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Doctor groups welcome marriage equality vote

 

Medical colleges and associations were quick to welcome the overwhelming vote in favour of legalising marriage equality in the national postal survey, whose results were announced yesterday morning.

Within minutes of the announcement in Canberra, the Australian Medical Association released a statement from its President Dr Michael Gannon. “It is time to end the discrimination and lift the health burden from our LGBTIQ population,” he said.

“Along with the majority of Australians, as shown by today’s survey result, the AMA believes that two loving adults should be able to have their relationship formally recognised.

“This is not a debate about same sex parenting or religious freedom or the school curriculum – it is about ending a form of discrimination. There are evidence-based health implications arising from discrimination.”

Dr Gannon said the AMA hopes to see an end all forms of discrimination against LGBTIQ Australians.

“It is now up to our Parliament to act,” he said.

The Royal Australian and New Zealand College of Psychiatrists (RANZCP) also rushed out a press release welcoming the majority yes vote in the postal survey.

“The RANZCP anticipates improved mental health outcomes for same-sex attracted people and their children with appropriate legislative change,” said its President Dr Kym Jenkins.

The Royal Australasian College of Physicians tweeted that “the postal survey has confirmed what we already know: LGBTI Australians should be able to marry the person they love.”

The College, like the AMA and RANZCP, had already come out strongly in favour of marriage equality in statements prior to the postal survey, as had the Australian College of Rural and Remote Medicine, which tweeted: “A momentous day for Australia, and a cause we’re proud to support”.

Conspicuous in its absence from the festivities, at the time of writing, was the Royal Australian College of GPs, which has not put out a statement or tweeted since the announcement. Nor has its president, Dr Bastian Seidel.

The RACGP had originally tried to remain neutral on the issue of same-sex marriage, but executed a dramatic U-turn under intense pressure from some of its members.

Dr Pansy Lai, a Sydney paediatrian and leading light of the “no” campaign said she hoped people’s parental rights would be protected.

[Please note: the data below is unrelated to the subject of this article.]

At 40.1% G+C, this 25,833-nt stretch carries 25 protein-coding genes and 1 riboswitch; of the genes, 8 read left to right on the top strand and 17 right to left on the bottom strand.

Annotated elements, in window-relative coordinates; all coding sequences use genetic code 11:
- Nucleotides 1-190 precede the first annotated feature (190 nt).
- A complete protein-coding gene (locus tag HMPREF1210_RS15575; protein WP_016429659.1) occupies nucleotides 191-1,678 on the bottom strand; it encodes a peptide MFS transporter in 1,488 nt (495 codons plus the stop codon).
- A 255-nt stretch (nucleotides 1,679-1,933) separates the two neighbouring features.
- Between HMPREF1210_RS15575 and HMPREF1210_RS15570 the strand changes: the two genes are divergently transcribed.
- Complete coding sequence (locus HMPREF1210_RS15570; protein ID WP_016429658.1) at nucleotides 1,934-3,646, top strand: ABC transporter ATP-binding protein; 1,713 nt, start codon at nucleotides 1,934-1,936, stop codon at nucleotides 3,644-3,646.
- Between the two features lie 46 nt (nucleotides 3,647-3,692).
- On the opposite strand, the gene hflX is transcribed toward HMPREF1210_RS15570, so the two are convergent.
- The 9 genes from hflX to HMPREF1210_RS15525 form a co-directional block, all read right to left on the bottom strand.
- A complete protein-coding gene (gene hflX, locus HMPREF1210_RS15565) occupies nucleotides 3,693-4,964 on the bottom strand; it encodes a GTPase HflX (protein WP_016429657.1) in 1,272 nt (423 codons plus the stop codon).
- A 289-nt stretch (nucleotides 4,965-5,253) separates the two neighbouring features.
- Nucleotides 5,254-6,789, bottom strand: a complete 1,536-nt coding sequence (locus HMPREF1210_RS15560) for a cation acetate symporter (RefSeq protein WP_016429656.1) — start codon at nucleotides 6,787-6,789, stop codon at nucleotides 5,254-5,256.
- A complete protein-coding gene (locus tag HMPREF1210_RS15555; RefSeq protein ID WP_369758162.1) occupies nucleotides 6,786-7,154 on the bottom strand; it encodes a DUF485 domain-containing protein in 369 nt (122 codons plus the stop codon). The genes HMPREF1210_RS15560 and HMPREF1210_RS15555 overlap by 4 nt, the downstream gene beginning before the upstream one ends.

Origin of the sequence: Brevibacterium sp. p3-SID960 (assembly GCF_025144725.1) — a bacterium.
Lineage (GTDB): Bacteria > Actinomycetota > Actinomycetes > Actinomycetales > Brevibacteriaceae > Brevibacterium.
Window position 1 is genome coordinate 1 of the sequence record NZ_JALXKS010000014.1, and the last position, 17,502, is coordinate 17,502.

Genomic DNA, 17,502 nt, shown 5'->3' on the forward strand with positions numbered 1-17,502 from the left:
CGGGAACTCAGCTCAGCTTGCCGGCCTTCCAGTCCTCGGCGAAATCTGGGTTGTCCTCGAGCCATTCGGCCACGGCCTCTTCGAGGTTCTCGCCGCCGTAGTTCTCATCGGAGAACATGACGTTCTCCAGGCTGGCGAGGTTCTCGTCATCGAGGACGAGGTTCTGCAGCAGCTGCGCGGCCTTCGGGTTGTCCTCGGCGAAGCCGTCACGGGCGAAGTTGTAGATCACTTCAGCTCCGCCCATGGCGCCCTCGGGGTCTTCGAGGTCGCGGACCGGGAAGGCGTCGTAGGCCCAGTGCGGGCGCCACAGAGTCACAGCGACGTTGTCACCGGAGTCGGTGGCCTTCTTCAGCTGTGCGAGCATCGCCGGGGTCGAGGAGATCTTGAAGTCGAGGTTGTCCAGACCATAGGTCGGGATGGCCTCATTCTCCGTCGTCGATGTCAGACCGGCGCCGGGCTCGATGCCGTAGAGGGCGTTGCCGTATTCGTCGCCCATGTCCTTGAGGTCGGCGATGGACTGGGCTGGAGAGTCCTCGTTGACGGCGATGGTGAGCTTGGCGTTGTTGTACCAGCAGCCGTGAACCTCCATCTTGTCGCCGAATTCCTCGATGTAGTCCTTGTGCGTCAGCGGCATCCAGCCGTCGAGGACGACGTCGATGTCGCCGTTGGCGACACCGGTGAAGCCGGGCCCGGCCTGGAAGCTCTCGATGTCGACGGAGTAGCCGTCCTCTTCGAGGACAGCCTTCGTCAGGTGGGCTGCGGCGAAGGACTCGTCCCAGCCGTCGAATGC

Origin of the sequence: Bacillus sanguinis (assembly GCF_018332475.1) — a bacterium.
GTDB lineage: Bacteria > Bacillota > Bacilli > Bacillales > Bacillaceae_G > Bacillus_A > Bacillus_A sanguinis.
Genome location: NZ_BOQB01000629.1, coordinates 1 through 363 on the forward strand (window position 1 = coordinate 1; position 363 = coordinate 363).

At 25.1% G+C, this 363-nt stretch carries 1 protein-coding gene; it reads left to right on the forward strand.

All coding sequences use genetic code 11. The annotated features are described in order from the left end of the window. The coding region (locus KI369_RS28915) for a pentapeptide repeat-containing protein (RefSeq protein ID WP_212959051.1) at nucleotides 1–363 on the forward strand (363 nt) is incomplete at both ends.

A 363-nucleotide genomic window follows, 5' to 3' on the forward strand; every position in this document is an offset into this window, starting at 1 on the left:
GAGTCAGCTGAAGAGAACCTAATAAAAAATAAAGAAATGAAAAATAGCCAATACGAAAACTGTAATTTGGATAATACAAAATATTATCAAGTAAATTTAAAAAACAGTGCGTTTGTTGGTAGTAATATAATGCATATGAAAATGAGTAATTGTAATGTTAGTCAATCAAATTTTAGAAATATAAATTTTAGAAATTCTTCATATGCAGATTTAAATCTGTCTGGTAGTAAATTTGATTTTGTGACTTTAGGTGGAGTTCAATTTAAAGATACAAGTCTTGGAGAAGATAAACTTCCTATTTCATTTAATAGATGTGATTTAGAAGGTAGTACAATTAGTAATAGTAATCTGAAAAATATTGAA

“Now that the result of the marriage survey has come out, people will see the consequences that we have warned about (that will hopefully) not come about in a way detrimental to people who have a personal view about traditional marriage,” she told news.com.au.

Dr Lai said she hoped people’s livelihoods were not taken away if they believed in traditional marriage. She herself has been the target of a campaign to deregister her, following her appearance in a “no” television advertisement.

New study looks at welfare of kids with gay parents

 

The health outcomes of children brought up by lesbian and gay parents have become a flashpoint in the campaign over Australia’s postal survey on same-sex marriage, with opposing sides arguing over the few studies that have explored the issue.

Now a new US study, which claims to have avoided some of the flaws of previous research, has delivered its verdict, finding no significant differences in emotional and mental well-being between children of heterosexual and gay parents.

The study involved over 21,000 children between the ages of 4 and 17, around 1% of whom had a lesbian, gay or bisexual (LGB) parent, who were surveyed using a six-item Strengths and Difficulties Questionnaire. Results showed fears that children growing up in households with LGB parents might be harmed by the experience are “unwarranted,” the authors from the University of California and other bodies said.

“We found little evidence that LGB-parented families negatively impact children’s psychological well-being,” they wrote.

They said a key strength of their study was a more truly representative population sample compared with previous work, where participants were often self-selecting, therefore opening the research up to possible selection bias. Previous studies had also confined themselves to children being parented by couples and ignored those brought up by a single parent.

Bisexual parents were more likely to report that their children had emotional and mental health difficulties, although when adjusted for higher psychological stress in the parents, this difference disappeared.

The authors speculated that bisexual parents were more likely to experience “invisibility” about their identity, which might account for their higher levels of stress, and that the study findings supported further destigmatisation of sexual minority parents.

The study found higher levels of single parenting in LGB families. The authors say this could be at least partly explained by policies that constrain LGB people’s ability to form families, including their earlier inability to get married.

The authors said emerging research indicated that children of LGB parents often cite their nontraditional family structure as a source of strength and pride.

“The study findings are consistent with the growing body of research highlighting the overall resilience of children raised by sexual minority parents,” the authors conclude.

You can read the study here.

RACGP’s spectacular backflip on marriage equality

 

The Royal Australian College of General Practitioners (RACGP) executed a dramatic U-turn on marriage equality this week, which it now backs after initially claiming to be neutral on the issue.

Over the past few months, the number of medical colleges and associations officially coming out in support of marriage equality has grown to include the Australian Medical Association, the Royal Australian and New Zealand College of Obstetricians and Gynaecologists, the Royal Australian and New Zealand College of Psychiatrists and the Royal Australasian College of Physicians, to name a few.